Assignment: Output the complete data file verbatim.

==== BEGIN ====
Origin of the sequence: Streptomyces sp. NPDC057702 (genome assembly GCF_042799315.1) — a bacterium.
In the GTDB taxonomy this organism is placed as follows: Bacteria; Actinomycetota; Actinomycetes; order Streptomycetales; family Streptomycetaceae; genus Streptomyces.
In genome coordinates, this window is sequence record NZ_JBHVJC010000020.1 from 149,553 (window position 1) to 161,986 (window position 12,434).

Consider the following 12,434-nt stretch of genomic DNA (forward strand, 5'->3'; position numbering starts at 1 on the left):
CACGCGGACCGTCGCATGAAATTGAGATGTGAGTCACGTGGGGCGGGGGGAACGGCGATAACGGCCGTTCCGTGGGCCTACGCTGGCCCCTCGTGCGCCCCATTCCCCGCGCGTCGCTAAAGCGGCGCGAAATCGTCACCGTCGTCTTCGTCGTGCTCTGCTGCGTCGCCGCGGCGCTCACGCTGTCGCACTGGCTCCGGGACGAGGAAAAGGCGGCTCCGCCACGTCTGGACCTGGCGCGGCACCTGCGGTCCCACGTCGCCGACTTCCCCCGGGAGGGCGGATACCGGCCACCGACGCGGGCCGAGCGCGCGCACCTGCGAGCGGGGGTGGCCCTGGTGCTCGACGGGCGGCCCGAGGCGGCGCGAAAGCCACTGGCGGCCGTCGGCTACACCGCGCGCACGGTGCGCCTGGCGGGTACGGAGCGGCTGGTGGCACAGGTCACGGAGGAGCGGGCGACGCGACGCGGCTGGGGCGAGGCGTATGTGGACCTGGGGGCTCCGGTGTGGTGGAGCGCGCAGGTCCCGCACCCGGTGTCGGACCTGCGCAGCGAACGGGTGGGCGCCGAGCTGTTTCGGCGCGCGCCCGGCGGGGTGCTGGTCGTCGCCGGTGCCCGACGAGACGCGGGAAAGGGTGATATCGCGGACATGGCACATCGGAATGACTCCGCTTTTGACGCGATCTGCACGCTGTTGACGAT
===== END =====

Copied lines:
Origin of the sequence: Streptomyces sp. NPDC057702 (genome assembly GCF_042799315.1) — a bacterium.
In the GTDB taxonomy this organism is placed as follows: Bacteria; Actinomycetota; Actinomycetes; order Streptomycetales; family Streptomycetaceae; genus Streptomyces.
In genome coordinates, this window is sequence record NZ_JBHVJC010000020.1 from 149,553 (window position 1) to 161,986 (window position 12,434).

Consider the following 12,434-nt stretch of genomic DNA (forward strand, 5'->3'; position numbering starts at 1 on the left):
CACGCGGACCGTCGCATGAAATTGAGATGTGAGTCACGTGGGGCGGGGGGAACGGCGATAACGGCCGTTCCGTGGGCCTACGCTGGCCCCTCGTGCGCCCCATTCCCCGCGCGTCGCTAAAGCGGCGCGAAATCGTCACCGTCGTCTTCGTCGTGCTCTGCTGCGTCGCCGCGGCGCTCACGCTGTCGCACTGGCTCCGGGACGAGGAAAAGGCGGCTCCGCCACGTCTGGACCTGGCGCGGCACCTGCGGTCCCACGTCGCCGACTTCCCCCGGGAGGGCGGATACCGGCCACCGACGCGGGCCGAGCGCGCGCACCTGCGAGCGGGGGTGGCCCTGGTGCTCGACGGGCGGCCCGAGGCGGCGCGAAAGCCACTGGCGGCCGTCGGCTACACCGCGCGCACGGTGCGCCTGGCGGGTACGGAGCGGCTGGTGGCACAGGTCACGGAGGAGCGGGCGACGCGACGCGGCTGGGGCGAGGCGTATGTGGACCTGGGGGCTCCGGTGTGGTGGAGCGCGCAGGTCCCGCACCCGGTGTCGGACCTGCGCAGCGAACGGGTGGGCGCCGAGCTGTTTCGGCGCGCGCCCGGCGGGGTGCTGGTCGTCGCCGGTGCCCGACGAGACGCGGGAAAGGGTGATATCGCGGACATGGCACATCGGAATGACTCCGCTTTTGACGCGATCTGCACGCTGTTGACGAT